It is with much sorrow that I have to tell you that our beloved friend of so many years has gone home to the Lord. She will ever be remembered as a Holy, Godly person who never met a anyone she didn’t love, mentor, teach, pastor and support.
I was no exception. She picked me up at my first Life in the Spirit Seminar (LIS) at St Henry’s in Gresham, OR, in 1989. She was part of the core team putting this LIS on and not even really knowing me, charged me with heading up the music ministry for an upcoming Healing Mass. I had been in choirs most of my life
but never as a cantor. She absolutely assured me that I could do it. That was how it began. She was a music prodigy and always led the music for our prayer meetings at St. Henry’s and later at St Anne Parish, Gresham, OR.
I was very bashful, and she worked with me for years, helping me with presentations, voice, reading music. She had been in Toast Masters for years, a music teacher for longer and she shared those gifts with me. She even gave me piano lessons for a while. That failed. I was never able to master reading music.
At some point, she wanted to take our singing ministry on the road. She wrote some of the songs we sung, she put all the harmonies together and she, her daughter Becky, and I sang three-part harmony, at Days of Renewals, a Conference in Southern Oregon, a church Mission St Anne’s and of course every week in our prayer meetings. She had strong pastoral, organizational and Prophetic gifts. She was not only a teacher but a Preacher in the real sense of the word.
She was a founding member of the Portland Oregon Renewal Team, now known as WOCCR, with Fr. Tom Bill. She invited me to be the secretary for PORT in 1990, which I did for several years until they invited me into the group. She and her husband, Jim were formidable leaders. They were loving, kind and humble.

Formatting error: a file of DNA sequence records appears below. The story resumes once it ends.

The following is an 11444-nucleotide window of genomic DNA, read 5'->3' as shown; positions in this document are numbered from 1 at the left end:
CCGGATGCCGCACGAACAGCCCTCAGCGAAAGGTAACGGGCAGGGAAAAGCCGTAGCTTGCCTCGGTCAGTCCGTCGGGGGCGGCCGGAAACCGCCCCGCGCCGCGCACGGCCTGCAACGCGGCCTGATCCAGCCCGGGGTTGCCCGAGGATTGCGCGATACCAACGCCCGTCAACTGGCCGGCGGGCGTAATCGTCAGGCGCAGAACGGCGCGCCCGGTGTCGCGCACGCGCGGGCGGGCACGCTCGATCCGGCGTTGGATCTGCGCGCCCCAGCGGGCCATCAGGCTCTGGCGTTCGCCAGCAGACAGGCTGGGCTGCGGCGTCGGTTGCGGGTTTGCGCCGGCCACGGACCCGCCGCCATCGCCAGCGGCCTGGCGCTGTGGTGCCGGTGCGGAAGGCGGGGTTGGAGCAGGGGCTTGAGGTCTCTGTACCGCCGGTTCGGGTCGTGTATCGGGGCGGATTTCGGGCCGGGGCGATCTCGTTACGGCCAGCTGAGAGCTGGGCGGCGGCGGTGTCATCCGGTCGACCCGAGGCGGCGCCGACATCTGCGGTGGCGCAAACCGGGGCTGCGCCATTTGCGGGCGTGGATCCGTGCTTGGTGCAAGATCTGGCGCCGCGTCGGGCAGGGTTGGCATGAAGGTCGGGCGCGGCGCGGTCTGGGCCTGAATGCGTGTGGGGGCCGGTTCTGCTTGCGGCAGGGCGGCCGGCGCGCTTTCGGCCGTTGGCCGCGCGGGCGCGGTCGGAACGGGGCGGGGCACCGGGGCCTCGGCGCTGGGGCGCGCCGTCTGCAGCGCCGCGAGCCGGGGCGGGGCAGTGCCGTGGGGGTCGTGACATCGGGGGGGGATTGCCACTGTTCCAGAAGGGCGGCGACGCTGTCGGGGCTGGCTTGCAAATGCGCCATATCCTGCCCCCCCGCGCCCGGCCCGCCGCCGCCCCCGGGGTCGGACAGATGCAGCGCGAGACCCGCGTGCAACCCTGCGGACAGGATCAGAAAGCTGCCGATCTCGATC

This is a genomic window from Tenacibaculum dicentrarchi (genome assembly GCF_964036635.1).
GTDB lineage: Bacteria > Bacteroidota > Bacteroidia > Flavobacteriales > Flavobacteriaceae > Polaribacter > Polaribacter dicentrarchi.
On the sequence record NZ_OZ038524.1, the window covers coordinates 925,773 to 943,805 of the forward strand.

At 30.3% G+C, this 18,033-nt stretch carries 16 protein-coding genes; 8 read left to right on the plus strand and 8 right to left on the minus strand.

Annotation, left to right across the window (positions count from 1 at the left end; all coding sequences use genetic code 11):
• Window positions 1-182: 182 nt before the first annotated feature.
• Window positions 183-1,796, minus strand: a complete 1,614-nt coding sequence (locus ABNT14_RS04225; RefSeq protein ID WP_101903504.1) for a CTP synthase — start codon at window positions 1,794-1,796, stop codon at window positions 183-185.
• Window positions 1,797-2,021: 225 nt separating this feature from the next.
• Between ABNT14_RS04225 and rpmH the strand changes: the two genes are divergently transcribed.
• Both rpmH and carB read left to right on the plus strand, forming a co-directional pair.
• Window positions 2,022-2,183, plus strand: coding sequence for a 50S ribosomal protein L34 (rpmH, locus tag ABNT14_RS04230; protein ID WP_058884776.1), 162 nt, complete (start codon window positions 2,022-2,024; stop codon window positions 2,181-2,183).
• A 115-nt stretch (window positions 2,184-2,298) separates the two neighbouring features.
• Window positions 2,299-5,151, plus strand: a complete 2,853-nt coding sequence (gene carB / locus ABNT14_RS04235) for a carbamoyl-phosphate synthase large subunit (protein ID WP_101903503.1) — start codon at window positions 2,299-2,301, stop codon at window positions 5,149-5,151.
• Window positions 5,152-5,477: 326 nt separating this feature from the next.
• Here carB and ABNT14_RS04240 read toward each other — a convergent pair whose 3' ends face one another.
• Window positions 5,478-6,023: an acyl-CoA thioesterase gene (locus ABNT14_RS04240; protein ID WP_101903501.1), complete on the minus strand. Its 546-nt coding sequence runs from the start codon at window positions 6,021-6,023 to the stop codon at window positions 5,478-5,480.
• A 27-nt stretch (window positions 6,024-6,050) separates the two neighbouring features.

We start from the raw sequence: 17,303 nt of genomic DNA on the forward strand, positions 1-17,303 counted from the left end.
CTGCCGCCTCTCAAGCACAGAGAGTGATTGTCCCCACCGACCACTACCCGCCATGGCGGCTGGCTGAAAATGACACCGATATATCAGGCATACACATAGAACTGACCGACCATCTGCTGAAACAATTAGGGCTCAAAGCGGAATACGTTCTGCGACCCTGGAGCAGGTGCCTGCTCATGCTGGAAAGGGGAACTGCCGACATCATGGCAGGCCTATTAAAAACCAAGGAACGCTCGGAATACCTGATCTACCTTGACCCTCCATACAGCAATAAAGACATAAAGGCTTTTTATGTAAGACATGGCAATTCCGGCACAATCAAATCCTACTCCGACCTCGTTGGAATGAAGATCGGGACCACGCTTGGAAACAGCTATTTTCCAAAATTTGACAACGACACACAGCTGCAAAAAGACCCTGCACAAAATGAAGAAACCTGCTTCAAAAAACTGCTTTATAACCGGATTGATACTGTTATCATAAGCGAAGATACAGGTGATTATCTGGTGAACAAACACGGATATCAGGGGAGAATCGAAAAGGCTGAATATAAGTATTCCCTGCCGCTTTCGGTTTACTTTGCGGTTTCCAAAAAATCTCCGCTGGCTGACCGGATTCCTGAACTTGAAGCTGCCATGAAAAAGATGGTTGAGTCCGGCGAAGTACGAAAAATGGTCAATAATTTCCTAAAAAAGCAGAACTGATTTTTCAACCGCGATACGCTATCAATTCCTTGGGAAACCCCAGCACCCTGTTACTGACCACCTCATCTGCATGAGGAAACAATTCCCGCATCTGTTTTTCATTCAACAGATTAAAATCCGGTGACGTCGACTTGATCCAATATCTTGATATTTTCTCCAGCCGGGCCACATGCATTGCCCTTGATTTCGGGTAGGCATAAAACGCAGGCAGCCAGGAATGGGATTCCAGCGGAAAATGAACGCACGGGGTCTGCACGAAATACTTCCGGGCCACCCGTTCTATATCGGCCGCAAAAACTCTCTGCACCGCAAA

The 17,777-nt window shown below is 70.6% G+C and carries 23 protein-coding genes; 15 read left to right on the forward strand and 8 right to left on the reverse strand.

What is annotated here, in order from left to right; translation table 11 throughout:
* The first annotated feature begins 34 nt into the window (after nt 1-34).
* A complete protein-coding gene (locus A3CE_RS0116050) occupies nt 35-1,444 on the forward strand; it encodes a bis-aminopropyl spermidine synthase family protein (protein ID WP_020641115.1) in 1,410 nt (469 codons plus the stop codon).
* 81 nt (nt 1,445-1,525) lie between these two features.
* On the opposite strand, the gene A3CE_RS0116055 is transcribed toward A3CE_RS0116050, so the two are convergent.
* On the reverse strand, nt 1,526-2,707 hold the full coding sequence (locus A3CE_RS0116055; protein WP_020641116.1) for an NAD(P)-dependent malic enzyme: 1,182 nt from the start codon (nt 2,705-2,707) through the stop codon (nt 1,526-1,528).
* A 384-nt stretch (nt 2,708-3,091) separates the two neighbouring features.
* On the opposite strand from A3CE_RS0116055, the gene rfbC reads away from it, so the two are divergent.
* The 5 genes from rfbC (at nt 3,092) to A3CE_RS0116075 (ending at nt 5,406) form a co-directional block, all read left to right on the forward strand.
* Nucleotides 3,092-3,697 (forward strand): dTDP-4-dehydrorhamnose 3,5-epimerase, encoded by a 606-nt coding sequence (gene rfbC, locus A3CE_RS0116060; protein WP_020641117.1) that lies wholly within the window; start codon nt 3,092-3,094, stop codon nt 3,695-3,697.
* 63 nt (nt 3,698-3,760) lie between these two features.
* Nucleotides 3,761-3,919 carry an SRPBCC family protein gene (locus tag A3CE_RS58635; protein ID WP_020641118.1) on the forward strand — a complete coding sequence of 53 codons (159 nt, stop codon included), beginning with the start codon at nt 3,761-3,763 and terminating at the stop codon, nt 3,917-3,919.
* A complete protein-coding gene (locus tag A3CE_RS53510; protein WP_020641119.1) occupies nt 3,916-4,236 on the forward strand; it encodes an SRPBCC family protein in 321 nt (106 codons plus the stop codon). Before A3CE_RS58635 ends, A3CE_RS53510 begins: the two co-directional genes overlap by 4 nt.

She touched so many people in her lifetime that when God asked her who she had brought to heaven with her, the list was probably too long to read.
God Bless you Caroline. May you rest in Peace. Please pray for us.
Jackie Morgan, Associate Liaison to Fr. Chuck Wood
Fr. Chuck Wood and before him, Bishop Peter Smith and Fr Tom Bill are/were appointed by the Archbishop as Liaisons between Him and the Charismatic Renewal. Fr. Chuck is the Archbishop’s voice to us. He functions as WOCCR’s Spiritual Director and guide. Almost every (Arch)diocese has a Liaison. Every year all are invited along with their Associate and Assistant Liaisons to a National Convocation, held in various areas of the United States. Canada is also represented. This year it was supposed to be Kansas City but actually met via Zoom because of the pandemic. The purpose is Praising God, networking, and learning. One of the big problems is an aging Renewal. So, this year the Steering Committee (Core Team) decided to concentrate on Attracting Youth and Young Adults.
Getting To Know Young Adults and Collaborating with Them in Faith
Here is the rundown of the presentation given by Jim Beckman, NSC Member at the Convocation. It is titled:
Our subject was how to attract youth and young adults. Each generation thinks differently, and it’s important to know how to resonate with the age group you’re interested in. Aiming at gaining that “know how,” we made encouraging progress thanks to our presenter, Jim Beckman. Jim is Executive Director, Evangelization and Catechesis, Archdiocese of Oklahoma City. He’s been in diocesan and parish ministry, evangelization and leadership development for years. He is in his second term on the National Service Committee for the Catholic Charismatic Renewal (CCR).
He helpfully summarized research on today’s youth and young adults. For instance, Millennials (born between 1981 and 1996/97) as well as Generation Z (born after 1997), have been accommodated and enabled their whole lives (Note: Some studies end Gen Z in 2010 or 2012). They are out–of–the–box thinkers, technologically advanced, highly motivated for service and community/group activities.
And they have really short attention spans. Estimates of that span? From about twelve seconds for Millennials to eight, for Gen Z. So, capture their attention that quickly if you want longer interaction. As a practical example, consider ads and flyers with lots of pictures rather than lots of text.
People in these generations want the following: 1) to belong; 2) an experience before an explanation; 3) a “guide on the side” over a “sage on the stage”; 4) things to be fun; 5) to not be used—so don’t initially give them jobs to do; and 6) transformation—so you must plan long–term for them.